And by the way, this delinquent youth, who is still walking the streets with more buttons to press than a haberdashery, is not a previously disadvantaged child who probably suffered a lack of parentage or moral mentorship due to his social and financial hard realities. No, he is a kid from a well-heeled northern-suburbs Jewish family — from a people who enjoy referring to themselves as “a light unto the nations” … OK, please, before I get a pile of messages in my email box accusing me of being anti-Semitic, the point that I’m making is that this happens to all of us. Yes, you Semitics (the Jews and the Arabs) are part of the all of us. Welcome! (Sorry, but it still feels as though I’m standing around a braai.)
You know, I’ve heard many references to the time of my childhood (the 1970s and 1980s), insinuating that it was a violent time for children. It’s true that we used to get the crap caned out of us at school, and that at home we used to get hidings with belts, and that we used to get our ears twisted and pulled until they were burning red. But the funny thing was that we respected our elders! I still respect my elders. And I honestly do not believe that I ever perceived that kind of “disciplinary action” as “violent”.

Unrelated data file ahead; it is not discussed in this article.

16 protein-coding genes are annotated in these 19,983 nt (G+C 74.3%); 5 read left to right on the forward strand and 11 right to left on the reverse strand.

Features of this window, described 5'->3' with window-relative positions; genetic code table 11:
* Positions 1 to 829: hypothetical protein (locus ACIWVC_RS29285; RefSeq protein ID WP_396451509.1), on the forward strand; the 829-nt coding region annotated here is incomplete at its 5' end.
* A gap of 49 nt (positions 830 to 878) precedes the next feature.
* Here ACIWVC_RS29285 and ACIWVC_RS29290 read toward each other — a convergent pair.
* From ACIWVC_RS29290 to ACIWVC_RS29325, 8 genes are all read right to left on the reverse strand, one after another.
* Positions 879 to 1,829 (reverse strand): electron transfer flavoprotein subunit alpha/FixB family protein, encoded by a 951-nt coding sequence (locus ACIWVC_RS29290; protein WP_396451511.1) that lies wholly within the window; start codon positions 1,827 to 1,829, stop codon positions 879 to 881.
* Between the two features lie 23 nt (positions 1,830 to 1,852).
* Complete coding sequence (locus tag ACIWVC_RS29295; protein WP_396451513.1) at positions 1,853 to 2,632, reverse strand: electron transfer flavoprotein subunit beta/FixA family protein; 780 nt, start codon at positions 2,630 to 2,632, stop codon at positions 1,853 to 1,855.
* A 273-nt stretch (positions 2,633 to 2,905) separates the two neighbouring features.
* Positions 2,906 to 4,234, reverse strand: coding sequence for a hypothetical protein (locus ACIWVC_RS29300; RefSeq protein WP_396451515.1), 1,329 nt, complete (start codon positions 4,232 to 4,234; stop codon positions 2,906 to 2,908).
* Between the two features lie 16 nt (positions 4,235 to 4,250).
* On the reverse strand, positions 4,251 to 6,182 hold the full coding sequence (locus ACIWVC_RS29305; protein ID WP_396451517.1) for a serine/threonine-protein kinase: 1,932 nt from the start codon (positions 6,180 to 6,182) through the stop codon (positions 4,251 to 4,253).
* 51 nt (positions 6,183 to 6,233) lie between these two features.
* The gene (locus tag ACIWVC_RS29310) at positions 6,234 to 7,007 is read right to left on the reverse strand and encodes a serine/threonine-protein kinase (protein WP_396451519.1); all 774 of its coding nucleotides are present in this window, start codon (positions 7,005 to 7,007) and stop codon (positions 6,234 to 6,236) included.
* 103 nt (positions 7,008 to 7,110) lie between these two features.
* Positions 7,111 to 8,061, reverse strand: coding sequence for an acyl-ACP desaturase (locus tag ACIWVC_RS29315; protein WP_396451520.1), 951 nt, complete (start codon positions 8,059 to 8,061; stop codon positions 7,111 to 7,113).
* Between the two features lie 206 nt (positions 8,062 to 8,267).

It is a fact that one of the worst things that you can do to children is to spoil them; surely it is in itself tantamount to abuse. And children surely can be spoilt in as many ways as they can be abused, on both the left and the right sides of the “law”.
OK, the situation regarding the twentysomething-year-old in the bar was somewhat different. I have secret knowledge of how he treats his mother: it’s a long and miserable tale involving extortion, smashing household items, manipulation, needless temper throwing and the waving about of bread knives when he does not get his way. Just the very fact that I possess this knowledge is understandably enough to tick him off whenever I’m in his presence. But as far as I’m concerned, that’s his problem.
Anyhow: there was an exchange of words; my words were cleverer than his; he lost his little temper; his “friend” grabbed hold of my shirt; together we went down on the floor and did a bit of rolling about; and the bouncers removed them both. I was allowed to stay and sip my lager. The bar owner understands, and he asks the same question as I do: “So what’s a man supposed to do in the face of a child who is just plain disgusting?”
I’ve heard many of the stories ranging from “Eric and Catherine at Jokela” to King Edward … but that’s all far too intelligent and psycho-something for me right now; I’ve got a day job, and anyway, that’s not what this letter is about. It’s about having respect for your elders, because they’re your elders!
Again, what’s a man supposed to do in the face of a child who is just plain disgusting? Help him out with a klap, or allow him to grow into a bigger, more dangerous animal?
Thanks for your time; I’ll be around the braai.